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PCB puts on hold plan for Australian drop-in pitches

The board is set to hire a consultant to look into the feasibility of the idea

Umar Farooq
Umar Farooq
Mitchell Starc stretches well forward, Pakistan vs Australia, 2nd Test, Karachi, March 13, 2022

Bowlers have had to work exceptionally hard for their wickets on the pitches that have hosted the Pakistan-Australia Test series  •  AFP/Getty Images

The PCB's plan to bring drop-in pitches from Australia has been delayed. The board is now likely to hire a consultant who will first advise it on whether it is feasible to have the Australian-made pitches in Pakistan. Instead, ESPNcricinfo understands the PCB is likely to get soil in from Australia and seed it at multiple venues as part of a trial.
The original plan was to have two readymade pitches as a short-term solution to help Pakistan prepare for the upcoming T20 World Cup, which is to be held in Australia in October-November. It was also part of a broader plan to overhaul the standard of pitches across the country - a key plank in the chairmanship of Ramiz Raja.
The company given the contract to import the drop-in pitches has been asked to hold the purchase, which, in any case, would have been a fairly lengthy process, potentially taking up to 10 months. The PCB had signed an MoU with the investment company Arif Habib Group, which was to bear the PKR 37 crore (USD 2 million approx) procurement cost. That money is still likely to be used in the development of pitches.
Since he took over as PCB chairman, Ramiz has been vocal about various issues that he sees afflicting Pakistan cricket. Pitches have become his most urgent priority. "Until pitches are fixed, we aren't going anywhere as it's the heartbeat of cricket," he had told ESPNcricinfo last year in December.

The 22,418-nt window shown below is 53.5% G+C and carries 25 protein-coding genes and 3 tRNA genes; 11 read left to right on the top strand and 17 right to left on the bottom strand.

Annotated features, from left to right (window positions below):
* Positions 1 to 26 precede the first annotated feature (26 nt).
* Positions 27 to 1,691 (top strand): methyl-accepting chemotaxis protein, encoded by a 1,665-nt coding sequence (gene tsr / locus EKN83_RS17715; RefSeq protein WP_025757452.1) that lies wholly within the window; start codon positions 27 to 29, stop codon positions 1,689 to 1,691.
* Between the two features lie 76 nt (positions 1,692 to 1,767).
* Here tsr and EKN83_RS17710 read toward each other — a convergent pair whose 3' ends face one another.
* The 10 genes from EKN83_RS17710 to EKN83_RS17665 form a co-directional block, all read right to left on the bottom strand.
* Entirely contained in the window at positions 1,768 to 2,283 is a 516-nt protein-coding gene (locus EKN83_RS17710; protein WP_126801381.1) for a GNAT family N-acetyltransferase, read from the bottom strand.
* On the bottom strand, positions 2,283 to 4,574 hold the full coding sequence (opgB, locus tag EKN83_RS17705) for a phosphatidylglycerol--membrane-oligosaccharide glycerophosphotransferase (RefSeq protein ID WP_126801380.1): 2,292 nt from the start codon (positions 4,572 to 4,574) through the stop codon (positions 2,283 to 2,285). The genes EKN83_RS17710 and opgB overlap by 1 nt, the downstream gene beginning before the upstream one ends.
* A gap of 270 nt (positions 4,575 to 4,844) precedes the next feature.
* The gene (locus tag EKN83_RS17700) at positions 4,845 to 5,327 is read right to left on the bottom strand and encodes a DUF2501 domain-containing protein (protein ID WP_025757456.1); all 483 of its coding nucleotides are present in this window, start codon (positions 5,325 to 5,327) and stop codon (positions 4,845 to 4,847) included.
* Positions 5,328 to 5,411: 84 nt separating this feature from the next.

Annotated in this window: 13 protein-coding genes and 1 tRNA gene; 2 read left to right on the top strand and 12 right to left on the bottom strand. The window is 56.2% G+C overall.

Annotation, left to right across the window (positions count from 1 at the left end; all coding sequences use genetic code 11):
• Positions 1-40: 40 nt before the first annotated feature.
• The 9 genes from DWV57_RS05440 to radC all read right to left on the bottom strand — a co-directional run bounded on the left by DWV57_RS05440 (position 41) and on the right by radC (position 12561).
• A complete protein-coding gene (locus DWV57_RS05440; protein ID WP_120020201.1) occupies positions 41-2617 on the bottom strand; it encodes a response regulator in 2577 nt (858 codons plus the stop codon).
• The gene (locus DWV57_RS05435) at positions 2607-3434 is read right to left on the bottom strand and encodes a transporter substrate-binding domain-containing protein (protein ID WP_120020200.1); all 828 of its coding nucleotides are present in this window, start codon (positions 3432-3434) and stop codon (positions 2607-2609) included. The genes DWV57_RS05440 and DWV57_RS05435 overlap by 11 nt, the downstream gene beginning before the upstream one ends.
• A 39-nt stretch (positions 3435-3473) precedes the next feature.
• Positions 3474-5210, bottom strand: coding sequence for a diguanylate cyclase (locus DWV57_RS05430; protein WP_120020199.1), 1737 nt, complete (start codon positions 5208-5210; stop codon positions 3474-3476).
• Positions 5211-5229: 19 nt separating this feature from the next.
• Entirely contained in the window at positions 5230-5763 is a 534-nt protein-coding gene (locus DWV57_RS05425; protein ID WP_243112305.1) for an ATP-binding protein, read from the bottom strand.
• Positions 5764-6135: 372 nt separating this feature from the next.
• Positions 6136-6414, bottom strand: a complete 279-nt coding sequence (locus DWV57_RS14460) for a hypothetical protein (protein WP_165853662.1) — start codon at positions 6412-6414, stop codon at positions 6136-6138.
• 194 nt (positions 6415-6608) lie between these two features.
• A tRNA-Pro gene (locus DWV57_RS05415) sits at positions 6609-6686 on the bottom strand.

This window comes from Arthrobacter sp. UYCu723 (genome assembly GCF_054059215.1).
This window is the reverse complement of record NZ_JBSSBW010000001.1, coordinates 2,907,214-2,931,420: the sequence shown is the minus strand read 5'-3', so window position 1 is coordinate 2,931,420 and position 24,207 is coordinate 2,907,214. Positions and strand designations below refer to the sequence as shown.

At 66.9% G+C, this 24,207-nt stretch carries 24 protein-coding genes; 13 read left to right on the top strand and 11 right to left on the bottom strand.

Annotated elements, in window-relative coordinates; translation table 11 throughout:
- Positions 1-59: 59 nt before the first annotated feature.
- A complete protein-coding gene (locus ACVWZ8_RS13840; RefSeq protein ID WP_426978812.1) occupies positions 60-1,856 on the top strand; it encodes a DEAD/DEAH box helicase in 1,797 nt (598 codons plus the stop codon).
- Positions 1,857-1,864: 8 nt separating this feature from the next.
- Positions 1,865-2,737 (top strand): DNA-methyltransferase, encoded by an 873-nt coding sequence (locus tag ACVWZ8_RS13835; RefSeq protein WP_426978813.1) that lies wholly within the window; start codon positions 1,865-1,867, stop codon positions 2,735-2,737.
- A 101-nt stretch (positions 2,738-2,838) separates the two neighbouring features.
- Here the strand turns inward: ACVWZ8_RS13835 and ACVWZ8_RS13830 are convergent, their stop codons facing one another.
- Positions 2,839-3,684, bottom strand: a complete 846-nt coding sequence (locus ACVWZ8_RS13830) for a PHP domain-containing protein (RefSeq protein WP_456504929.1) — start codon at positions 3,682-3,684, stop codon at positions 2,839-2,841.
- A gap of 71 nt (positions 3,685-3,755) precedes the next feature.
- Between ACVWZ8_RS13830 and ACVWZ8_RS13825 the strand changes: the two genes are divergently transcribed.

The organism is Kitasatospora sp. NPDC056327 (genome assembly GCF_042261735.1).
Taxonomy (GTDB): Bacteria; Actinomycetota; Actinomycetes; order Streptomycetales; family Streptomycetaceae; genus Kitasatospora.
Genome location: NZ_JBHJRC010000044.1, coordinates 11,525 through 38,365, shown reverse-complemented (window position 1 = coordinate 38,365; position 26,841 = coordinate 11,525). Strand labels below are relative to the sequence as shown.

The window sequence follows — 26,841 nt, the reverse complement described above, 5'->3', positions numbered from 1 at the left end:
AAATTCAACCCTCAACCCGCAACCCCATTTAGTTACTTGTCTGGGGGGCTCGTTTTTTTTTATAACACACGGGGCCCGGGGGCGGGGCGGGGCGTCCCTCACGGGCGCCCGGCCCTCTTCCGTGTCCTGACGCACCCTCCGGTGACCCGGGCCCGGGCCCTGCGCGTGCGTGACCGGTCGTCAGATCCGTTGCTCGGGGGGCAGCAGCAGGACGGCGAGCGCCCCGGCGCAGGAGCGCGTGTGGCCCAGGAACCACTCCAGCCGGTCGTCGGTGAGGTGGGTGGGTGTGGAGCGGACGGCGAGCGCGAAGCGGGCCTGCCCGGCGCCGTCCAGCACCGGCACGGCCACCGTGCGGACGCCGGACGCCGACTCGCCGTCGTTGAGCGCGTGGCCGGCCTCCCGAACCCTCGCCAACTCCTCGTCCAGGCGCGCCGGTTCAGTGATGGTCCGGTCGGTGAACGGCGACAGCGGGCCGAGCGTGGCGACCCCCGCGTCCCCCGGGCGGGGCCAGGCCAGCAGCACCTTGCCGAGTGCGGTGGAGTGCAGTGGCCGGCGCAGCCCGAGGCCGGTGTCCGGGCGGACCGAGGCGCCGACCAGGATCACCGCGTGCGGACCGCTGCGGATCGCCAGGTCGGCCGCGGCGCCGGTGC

"It is Ramiz's vision and mission to improve the quality of the pitches at all international and domestic cricket venues," a PCB spokesperson told ESPNcricinfo. "In this regard, we've hired an Australian expert on drop-in pitches as a consultant, who will tour Pakistan in April and visit all potential venues for a complete assessment and evaluation before suggesting next steps.
"As we don't have experts on drop-in pitches, we need to have a feasibility about everything around it. There are several critical elements to the success of this initiative, including weather conditions, usage of the venues, soil requirements and overall design and outlook of the venue."
Drop-in pitches are prominent in Australia and New Zealand, where a number of stadiums host multiple sports. A portable turf pitch is installed whenever a cricket match is to take place. In Pakistan, however, the PCB either leases out cricket stadiums or owns them directly, and cricket is the only sport played at these venues. The PCB maintains all stadiums through the year, employing their own curators for each venue.
Pitches have been in the spotlight during Pakistan's ongoing Test series against Australia, in general for their flat, docile nature. In particular, the surface in Rawalpindi came in for heavy criticism after just 14 wickets fell over five days of a drawn first Test, and it ultimately earned a "below average" rating from the ICC.
Soon after, Ramiz conceded that the pitch had been prepared, in part, to nullify Australia's strengths and account for injury-enforced absences in the Pakistan side. The nature of that pitch was in contrast to Rawalpindi's reputation as the most seam-friendly of Pakistan's main venues.
In fact, Pakistan's pitches since the return of Test cricket to the country in late 2019 and until this series had been widely viewed as sporting surfaces with something in them for batters, fast bowlers and spinners.
But the surfaces for the first two Tests against Australia in Rawalpindi and Karachi pushed the PCB to hire Australian curator Toby Lumsden to assist the local curator while preparing the pitch for the ongoing third Test in Lahore, in a bid to produce a more helpful track for spinners. But the Test match has been dominated by the fast bowlers, who took 17 of the 20 wickets to fall on the first three days.

Umar Farooq is ESPNcricinfo's Pakistan correspondent